Cuts and Scars

  • Original language: Croatian

  • Pages: 160

  • Date of Publication: August 2017.

  • ISBN: 978-953266891-9

  • Original Title: Rezalište

  • Type of Binding: hardback

  • Format: 204 mm

  • Weight: 260 g

One warm evening, after 25 years, the time has come for a family to reunite in a town in the Balkans, which the sons had abandoned long ago, a town once bursting with happiness and prosperity and now overshadowed by the consequences of a recent war. The oldest son Vladimir, a prominent economy professor in the United States, daughter-in-law Helena and grandson David unexpectedly return from Chicago; grandmother Nadia and grandfather Klement cannot wait to finally see them. Another unexpected guest at this family dinner will be the other son Igor, a war reporter, a rootless man who blames himself for the family tragedy.

In the meantime, over the course of 25 years, everything has changed: the city, the country, the population, streets, faces, politics, but the trauma remains and it cannot be deleted neither by the passage of time nor by changing a geographic location. It has become an outlook, a way of thinking, a pattern of behaviour, and getting over it painful and full of uncertainty. And this is precisely what the characters have to do in order to get through the night. Like any night, this one also ends with a dawn, but we do not know if it brings a new beginning or only a new separation, just like we cannot know our destiny.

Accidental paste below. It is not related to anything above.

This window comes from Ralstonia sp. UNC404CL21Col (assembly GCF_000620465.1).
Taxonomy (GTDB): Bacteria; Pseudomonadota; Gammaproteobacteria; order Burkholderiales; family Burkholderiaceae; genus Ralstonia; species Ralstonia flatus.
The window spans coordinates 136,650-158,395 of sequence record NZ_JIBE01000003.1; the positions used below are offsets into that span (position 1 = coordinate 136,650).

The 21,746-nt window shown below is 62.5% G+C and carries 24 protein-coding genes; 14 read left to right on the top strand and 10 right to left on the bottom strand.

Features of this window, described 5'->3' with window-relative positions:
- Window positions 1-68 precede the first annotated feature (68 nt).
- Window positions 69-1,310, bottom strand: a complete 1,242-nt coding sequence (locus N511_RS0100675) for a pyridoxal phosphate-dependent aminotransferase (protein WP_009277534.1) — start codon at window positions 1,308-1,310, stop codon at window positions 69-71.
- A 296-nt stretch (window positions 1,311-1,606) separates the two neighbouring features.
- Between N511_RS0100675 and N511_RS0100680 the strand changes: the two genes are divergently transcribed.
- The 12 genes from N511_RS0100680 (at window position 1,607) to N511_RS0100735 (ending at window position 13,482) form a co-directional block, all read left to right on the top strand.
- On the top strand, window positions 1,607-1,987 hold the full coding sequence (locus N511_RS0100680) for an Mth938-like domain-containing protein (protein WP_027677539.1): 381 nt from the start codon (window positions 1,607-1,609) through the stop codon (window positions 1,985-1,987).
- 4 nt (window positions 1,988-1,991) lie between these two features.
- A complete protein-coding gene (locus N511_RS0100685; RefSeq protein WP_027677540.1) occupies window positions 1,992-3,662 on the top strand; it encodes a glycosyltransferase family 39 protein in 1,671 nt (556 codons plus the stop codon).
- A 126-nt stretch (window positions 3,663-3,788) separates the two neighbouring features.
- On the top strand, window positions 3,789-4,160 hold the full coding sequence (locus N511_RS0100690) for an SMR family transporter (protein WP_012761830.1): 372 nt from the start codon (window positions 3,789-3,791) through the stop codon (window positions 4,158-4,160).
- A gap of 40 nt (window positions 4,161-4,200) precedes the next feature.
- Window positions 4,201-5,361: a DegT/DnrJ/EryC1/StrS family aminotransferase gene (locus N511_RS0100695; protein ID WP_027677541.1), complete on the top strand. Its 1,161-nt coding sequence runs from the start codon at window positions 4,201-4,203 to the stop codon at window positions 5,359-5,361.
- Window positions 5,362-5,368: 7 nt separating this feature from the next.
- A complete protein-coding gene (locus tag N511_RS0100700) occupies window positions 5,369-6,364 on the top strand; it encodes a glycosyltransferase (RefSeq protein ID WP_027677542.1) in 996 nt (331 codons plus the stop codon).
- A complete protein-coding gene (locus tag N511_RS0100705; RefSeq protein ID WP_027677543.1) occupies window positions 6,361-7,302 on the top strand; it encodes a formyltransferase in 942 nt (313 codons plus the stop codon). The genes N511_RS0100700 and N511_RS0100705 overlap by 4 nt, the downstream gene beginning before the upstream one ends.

The novel is structured like a ‘menu’. Throughout the course of a single night, from aperitif, appetiser, main dish, cheese, cake to digestive, Igor Štiks leads us through a thrilling family history which is inevitably burdened by the politics of the 20th and 21st century. Old conflicts, ideological and emotional, as well as old loves are lived again. A night unveils long repressed secrets and proves that the past cannot be restored but that humanity and closeness can nevertheless escape its claws. Igor Štiks’s new novel penetrates all the cuts and wounds inflicted on people by the war and mutual injuries, it delves into the matters of emotions and the impossibility to cut out the past and other people with scissors. Rezalište in Croatian refers to a place where old ships are sent to be cut and discarded but it can also be understood as a metaphor of history and its impact on human lives. It refers to real cuts and scars; and every cut and every scar, external or internal, has a story to tell.